Nigeria: The Dead President's Club

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March 4, 2010: The government remains paralyzed, as one group of government ministers has brought back president Umaru Yar'Adua from Saudi Arabia, and announced that he was resuming presidential power. But Yar'Adua has not appeared in public, and is apparently still, at best, incapacitated by his heart condition. Most of the government backs acting president, vice president Goodluck Johnson. But a group of ministers and state governors back Yar'Adua. The head of the armed forces says there will not be a coup, so the politicians will have to sort it out. That's not happening so far. Thus the peace deal in the delta, which Yar'Adua helped broker, continues to slip away. New efforts to battle corruption are stalled, by government ministers who oppose shifting power to the vice president. It's unclear if Yar'Adua is even alive or conscious.

Refugees from the religious fighting in central Nigeria (Jos) are leaving camps set up for them outside the city. The camps, set up two months ago, never received much food, medical or other aid, and poor sanitation has led most of the 20,000 refugees to move onto other places for shelter.

March 2, 2010: In the Niger Delta, a previously unknown rebel group (The People's Patriotic Revolutionary Force of the Joint Revolutionary Council, or PPRF) claimed they set off explosives near an oil pipeline pumping station. The facility was unused and unmanned, so there were no injuries and no interruption of oil shipments.

March 1, 2010: At least 17 policemen were arrested after a video appeared on al Jazeera, showing the cops shooting unarmed members of Boko Haram (a Taliban like group) in northern Nigeria last year. Boko Haram staged an uprising last July, and the police were sent in. Some 800 people died in the subsequent violence. The police have long been accused of executing, rather than arresting, suspects.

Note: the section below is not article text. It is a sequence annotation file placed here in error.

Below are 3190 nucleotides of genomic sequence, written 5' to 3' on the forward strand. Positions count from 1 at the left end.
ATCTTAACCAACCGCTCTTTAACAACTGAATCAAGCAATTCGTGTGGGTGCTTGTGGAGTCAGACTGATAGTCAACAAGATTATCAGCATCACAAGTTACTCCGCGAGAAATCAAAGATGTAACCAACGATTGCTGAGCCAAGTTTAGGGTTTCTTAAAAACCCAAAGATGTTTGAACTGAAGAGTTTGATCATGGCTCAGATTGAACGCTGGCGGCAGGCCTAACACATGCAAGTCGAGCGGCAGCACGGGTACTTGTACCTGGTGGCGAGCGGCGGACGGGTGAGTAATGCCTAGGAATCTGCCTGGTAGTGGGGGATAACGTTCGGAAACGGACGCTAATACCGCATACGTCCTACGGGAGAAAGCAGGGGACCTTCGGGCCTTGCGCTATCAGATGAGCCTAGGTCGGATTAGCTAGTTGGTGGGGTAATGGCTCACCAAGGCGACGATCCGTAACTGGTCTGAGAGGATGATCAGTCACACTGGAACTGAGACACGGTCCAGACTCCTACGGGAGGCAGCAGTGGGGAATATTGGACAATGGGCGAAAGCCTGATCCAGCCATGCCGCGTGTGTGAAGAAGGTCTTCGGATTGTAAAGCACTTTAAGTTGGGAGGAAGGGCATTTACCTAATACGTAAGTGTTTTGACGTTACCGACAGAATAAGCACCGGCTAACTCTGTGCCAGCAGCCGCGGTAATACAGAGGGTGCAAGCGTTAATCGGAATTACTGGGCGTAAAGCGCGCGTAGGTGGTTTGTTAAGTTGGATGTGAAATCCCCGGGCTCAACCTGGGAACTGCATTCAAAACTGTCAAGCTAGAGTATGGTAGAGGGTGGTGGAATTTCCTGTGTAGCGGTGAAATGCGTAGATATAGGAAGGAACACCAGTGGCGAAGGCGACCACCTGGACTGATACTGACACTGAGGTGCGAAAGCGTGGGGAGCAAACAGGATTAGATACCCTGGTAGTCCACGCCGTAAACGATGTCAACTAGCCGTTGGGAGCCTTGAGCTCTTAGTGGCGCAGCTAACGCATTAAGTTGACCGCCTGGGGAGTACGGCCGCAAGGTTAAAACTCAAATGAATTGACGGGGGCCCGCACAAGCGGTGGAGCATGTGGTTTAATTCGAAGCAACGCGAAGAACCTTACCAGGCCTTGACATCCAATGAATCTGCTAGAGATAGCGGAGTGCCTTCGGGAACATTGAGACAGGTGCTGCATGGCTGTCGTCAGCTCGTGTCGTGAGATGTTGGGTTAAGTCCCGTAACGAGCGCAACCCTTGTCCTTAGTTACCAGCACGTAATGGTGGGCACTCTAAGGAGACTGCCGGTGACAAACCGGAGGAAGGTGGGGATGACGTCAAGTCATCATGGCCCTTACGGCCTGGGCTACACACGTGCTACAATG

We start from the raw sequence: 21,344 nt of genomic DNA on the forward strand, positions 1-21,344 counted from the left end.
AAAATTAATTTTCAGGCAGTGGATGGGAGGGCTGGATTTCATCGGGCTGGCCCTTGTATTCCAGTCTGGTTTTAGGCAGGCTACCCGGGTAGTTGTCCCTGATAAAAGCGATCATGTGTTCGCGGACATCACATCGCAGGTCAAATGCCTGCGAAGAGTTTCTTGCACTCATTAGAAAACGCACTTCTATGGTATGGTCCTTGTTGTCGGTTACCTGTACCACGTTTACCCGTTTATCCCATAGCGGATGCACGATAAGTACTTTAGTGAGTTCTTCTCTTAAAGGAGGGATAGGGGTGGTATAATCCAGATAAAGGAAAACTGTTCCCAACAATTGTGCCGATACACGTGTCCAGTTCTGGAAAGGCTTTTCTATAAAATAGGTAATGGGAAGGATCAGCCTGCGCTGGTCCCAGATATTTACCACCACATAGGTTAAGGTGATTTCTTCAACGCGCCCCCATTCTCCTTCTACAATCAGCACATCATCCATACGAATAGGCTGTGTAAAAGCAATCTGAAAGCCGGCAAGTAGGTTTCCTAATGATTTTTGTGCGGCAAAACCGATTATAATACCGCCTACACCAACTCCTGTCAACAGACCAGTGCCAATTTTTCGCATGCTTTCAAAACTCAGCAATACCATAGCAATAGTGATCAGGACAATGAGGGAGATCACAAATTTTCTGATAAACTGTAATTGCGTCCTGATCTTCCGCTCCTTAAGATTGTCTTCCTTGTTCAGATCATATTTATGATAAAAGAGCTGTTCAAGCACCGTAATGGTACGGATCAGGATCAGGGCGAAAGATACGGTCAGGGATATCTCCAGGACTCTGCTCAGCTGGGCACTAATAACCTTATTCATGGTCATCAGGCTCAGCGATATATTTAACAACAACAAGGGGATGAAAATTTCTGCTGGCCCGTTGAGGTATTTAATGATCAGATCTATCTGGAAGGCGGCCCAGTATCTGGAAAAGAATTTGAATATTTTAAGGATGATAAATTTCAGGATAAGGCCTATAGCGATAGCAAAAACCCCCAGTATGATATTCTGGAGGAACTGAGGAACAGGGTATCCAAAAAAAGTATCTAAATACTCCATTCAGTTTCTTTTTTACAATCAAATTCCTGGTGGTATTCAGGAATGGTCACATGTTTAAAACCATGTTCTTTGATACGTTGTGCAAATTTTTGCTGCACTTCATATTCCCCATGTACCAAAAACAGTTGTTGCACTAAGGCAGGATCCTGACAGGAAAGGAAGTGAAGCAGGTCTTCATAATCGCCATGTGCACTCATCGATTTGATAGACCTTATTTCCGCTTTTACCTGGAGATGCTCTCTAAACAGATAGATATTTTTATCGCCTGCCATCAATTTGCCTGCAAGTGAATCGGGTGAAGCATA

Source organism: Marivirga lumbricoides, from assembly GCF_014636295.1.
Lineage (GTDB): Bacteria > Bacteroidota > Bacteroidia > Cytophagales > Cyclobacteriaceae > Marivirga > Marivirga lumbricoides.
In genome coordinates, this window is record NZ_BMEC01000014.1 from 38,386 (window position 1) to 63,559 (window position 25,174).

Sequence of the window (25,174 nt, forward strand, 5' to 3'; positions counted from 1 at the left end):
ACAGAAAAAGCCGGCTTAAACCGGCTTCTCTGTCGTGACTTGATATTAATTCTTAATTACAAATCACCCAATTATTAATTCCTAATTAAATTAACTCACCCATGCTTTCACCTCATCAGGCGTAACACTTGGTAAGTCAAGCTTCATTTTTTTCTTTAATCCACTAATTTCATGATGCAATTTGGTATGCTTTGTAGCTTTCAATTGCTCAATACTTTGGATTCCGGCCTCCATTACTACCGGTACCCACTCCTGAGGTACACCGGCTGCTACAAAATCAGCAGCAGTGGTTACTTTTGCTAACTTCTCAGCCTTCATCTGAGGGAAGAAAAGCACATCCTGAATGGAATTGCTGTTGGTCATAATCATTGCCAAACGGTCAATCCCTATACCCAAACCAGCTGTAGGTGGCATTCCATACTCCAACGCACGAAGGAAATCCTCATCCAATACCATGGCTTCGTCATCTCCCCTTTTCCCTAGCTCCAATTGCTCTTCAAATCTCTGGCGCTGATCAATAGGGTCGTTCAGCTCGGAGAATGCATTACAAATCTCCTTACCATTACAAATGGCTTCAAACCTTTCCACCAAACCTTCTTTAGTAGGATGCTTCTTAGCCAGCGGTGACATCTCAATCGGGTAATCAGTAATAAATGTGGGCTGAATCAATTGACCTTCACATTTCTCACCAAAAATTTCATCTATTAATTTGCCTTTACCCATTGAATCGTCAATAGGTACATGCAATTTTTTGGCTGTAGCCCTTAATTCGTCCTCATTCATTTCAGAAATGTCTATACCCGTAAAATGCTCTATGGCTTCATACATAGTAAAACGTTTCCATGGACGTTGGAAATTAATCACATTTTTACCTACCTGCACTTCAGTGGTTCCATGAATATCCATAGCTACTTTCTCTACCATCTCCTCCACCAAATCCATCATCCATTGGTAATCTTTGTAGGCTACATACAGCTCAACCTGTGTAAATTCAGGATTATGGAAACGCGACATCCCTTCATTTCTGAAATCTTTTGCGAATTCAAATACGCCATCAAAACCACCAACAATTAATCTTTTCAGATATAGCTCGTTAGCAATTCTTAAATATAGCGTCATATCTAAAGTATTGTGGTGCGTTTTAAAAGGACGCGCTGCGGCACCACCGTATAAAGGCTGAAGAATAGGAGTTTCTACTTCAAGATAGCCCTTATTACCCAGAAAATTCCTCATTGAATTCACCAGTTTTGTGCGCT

February 23, 2010: President Umaru Yar'Adua returned from Saudi Arabia, where he has been receiving medical treatment since last November. But no one actually saw Yar'Adua return, and a group of government ministers, who have insisted Yar'Adua was still in control of the government, announced that the president would soon appear in public. Meanwhile, vice president Goodluck Johnson continues running the country (or at least trying to) as acting presidents, as he has done for the last two weeks.

February 18, 2010: In neighboring Niger, the military attacked the presidential palace and removed president Mamadou Tandja from power. The army justified this because Tandja had been increasingly acting like a dictator.

February 9, 2010: Parliament has approved the transfer of presidential power to vice president Goodluck Johnson. The courts had earlier approved, and senior police and military commanders said they had no objection. But there's nothing in the constitution that allows this, and a group of corrupt presidential aides are opposing Johnson for personal (not wanting to be prosecuted for corruption) reasons.

February 8, 2010;  In the Niger Delta, a little known rebel group (Joint Revolutionary Council, or JRC) claimed they destroyed a pipeline, but the oil company denied that any facilities had been disabled.

 

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